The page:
Dance Mr. Obama, Dance!

You can hear the whip cracking now if you listen closely.  It seems that Mexican President Felipe Calderon is in the process of writing the White House gun control policy. Given how quickly Obama was to fold on the Inter-American Arms Treaty, we should probably prepare to fight not only that, but the rest of Mexico’s demands following their meeting:

  • Ban on semi-automatic rifles
  • Gun owner registry
  • One gun-a-month
  • Enact Mexican gun laws in the United States

That bit about applying Mexican gun laws here in the United States is exactly what Paul Helmke called for last month.  That list is just from one press conference.  I’m sure if we looked back at his other statements, he’d find even more demands.  Just like our own President, the Mexican President pays lip service to “respecting” the Second Amendment, but argues that if American citizens could just understand how much of a problem the drug trade is for Mexico, then we should be willing to compromise it away as if that’s simply the neighborly thing to do.

President Obama might dance for you as you crack your whip, President Calderon.  But we voters will oppose every gun restriction you tell him to introduce.  We will send his party packing from Congress, and you will get nothing.  It would be better to get your own house in order instead of telling us what to do and trying to rewrite our Constitution for us.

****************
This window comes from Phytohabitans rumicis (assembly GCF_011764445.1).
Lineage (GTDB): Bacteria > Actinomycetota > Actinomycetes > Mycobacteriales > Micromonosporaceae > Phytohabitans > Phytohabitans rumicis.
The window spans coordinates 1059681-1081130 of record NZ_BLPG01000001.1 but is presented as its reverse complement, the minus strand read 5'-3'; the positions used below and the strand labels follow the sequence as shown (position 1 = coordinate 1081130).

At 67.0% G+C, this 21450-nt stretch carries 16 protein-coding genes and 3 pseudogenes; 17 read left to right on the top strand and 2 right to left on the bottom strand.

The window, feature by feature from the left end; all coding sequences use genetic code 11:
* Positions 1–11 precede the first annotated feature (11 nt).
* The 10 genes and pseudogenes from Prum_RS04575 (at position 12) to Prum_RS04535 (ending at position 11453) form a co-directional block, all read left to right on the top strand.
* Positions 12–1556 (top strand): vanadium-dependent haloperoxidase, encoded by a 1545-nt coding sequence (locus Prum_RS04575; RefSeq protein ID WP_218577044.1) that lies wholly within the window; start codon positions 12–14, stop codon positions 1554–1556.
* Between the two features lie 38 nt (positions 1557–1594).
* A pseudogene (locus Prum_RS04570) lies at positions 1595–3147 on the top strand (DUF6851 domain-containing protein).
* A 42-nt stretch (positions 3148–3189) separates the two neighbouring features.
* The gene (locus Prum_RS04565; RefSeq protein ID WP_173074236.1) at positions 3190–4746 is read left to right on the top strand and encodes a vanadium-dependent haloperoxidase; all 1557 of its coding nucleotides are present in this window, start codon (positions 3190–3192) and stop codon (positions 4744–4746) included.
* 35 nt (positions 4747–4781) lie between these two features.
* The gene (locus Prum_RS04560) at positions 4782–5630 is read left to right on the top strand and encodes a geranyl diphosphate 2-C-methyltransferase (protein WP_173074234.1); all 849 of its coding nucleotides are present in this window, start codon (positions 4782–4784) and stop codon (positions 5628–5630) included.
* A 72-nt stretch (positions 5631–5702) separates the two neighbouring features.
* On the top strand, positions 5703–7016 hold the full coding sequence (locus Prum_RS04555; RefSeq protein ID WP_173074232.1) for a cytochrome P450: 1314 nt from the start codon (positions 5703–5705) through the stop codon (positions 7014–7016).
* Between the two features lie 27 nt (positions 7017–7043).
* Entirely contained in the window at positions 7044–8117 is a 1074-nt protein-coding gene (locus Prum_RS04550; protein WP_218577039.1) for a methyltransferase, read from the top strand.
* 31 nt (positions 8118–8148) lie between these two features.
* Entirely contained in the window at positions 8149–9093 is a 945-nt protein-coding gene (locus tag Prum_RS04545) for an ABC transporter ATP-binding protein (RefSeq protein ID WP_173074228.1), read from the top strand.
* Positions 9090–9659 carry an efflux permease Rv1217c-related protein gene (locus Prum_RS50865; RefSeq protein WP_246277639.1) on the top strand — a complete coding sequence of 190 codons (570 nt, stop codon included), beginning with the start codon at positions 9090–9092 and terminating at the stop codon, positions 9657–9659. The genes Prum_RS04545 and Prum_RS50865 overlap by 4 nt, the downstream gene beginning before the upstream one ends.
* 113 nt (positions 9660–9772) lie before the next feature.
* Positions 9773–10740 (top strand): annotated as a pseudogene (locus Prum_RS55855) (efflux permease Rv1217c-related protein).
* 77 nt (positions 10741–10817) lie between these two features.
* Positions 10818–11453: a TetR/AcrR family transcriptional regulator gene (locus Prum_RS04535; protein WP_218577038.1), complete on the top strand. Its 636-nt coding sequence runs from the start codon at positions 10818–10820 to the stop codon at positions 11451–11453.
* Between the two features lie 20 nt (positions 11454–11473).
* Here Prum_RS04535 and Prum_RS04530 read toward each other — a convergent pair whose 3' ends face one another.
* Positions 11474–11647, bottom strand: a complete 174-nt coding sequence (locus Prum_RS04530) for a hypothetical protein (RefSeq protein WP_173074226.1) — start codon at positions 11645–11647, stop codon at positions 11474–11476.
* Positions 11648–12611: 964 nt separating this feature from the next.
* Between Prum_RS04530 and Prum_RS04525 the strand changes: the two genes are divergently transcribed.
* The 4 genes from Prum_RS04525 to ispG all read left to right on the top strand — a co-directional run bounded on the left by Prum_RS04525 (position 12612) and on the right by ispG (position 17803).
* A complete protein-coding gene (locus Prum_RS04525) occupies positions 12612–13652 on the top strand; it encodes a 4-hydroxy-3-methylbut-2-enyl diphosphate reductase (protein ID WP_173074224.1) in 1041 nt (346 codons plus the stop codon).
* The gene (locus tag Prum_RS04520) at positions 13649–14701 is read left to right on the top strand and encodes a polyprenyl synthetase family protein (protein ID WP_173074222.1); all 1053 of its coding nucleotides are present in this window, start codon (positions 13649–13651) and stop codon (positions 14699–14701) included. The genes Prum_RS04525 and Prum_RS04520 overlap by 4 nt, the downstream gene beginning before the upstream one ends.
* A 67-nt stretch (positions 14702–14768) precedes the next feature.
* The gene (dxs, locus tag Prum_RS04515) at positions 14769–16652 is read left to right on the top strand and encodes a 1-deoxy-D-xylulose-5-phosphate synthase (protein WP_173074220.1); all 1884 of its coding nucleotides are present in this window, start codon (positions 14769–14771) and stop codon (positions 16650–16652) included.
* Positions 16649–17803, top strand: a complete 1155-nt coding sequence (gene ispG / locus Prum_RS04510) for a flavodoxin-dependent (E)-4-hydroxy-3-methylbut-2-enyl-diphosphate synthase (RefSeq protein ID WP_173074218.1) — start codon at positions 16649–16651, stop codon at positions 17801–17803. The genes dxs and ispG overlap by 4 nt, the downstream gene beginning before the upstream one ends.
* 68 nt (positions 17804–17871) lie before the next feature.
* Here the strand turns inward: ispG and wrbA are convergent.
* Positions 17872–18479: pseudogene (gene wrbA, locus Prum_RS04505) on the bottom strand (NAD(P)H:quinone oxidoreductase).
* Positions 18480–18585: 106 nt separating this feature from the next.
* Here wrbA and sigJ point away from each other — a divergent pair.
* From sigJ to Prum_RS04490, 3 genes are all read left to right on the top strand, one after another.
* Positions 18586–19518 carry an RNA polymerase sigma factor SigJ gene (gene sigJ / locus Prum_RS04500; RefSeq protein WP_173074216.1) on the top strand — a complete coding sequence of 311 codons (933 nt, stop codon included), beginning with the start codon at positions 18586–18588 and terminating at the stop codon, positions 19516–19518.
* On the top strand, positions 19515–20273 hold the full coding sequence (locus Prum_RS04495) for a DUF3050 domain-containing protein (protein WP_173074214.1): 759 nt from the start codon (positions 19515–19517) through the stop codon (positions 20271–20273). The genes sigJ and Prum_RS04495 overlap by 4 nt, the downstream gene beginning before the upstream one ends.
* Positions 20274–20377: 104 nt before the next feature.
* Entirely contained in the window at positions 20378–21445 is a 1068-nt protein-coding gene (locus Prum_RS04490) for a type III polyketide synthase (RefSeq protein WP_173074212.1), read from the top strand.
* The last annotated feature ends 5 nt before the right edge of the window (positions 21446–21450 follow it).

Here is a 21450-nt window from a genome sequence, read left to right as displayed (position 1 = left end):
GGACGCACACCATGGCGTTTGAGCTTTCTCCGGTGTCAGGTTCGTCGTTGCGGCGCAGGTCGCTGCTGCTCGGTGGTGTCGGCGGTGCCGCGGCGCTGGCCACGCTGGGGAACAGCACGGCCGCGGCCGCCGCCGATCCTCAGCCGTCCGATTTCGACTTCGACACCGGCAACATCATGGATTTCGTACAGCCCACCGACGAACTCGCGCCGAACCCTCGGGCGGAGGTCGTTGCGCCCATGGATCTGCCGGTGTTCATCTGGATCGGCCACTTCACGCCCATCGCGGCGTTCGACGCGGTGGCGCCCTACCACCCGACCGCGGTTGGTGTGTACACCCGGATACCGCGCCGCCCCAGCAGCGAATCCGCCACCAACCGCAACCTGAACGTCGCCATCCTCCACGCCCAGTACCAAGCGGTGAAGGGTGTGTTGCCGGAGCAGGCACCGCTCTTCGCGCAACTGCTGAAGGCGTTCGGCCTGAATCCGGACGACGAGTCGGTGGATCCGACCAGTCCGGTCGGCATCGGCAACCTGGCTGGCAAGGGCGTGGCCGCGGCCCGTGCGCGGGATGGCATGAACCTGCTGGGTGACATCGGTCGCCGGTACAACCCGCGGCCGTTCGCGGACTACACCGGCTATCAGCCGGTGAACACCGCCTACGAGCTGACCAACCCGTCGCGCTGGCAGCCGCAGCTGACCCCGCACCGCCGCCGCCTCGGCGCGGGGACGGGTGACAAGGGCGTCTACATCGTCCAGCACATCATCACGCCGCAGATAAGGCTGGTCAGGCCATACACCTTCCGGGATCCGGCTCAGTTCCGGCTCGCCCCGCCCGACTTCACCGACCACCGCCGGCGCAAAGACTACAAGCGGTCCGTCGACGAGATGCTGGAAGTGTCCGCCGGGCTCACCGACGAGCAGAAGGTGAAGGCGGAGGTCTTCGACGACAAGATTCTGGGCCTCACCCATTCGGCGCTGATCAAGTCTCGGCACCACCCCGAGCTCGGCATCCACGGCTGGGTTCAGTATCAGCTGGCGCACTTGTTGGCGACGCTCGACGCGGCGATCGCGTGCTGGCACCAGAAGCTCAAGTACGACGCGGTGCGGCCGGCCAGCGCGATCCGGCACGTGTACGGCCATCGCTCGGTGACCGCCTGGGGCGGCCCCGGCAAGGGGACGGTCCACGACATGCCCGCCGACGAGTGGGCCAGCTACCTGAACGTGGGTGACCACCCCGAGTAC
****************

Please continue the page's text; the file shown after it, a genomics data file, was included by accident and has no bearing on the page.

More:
6 thoughts on “Dance Mr. Obama, Dance!”

  1. “then we should be willing to compromise it away as if that’s simply the neighborly thing to do”

    Or, you know, we could build a fence?

  2. Well, all they want are reasonable restrictions. You know, like the ones Washington D.C. had until recently. No ban of firearms, just regulations that make having a firearm 99.999+% impossible. Unless, of course, you are a criminal anyway or have access to “authorized” armed bodyguards.

  3. I have 3 questions for President Obama…

    “How many drug cartels exist in the US?”
    “How many drug cartels exist in Mexico?”
    “I see… Now explain to me again why we want to use Mexico as a template?”

  4. To play Devil’s Advocate, Rob, that argument is going to get shot full of holes quickly – while there aren’t any heavily armed gangs in the US on par with the cartels, there are extensions of the drug cartels in of themselves in the US…

  5. A lot of smoke gets blown around the real issue here, from both sides of the border and both ends of American politics. Guns aren’t the problem, the black market for drugs is the problem. I’m no advocate or defender of recreational drug use (I hereby wholeheartedly defend and promote recreational gun use!), but we need to wise up en mass to the futility of a failed prohibitionist drug policy, with its dismal cost-to-benefit success rate and philosophical underpinnings in keeping with Tiananmen Square and female circumcision. Illicit drugs are bad, but totalitarian control over personal freedom is worse.
    Meanwhile, the greatest beneficiaries of the War on Drugs remain the traffickers and the police, both of whom rely on the black market for job security. And the final insult? American farmers are essentially forbidden to grow non-psychoactive industrial hemp, the same crop that produced the paper the Constitution was written on, because hemp superficially resembles a controlled plant. Thomas Jefferson would likely throw up.

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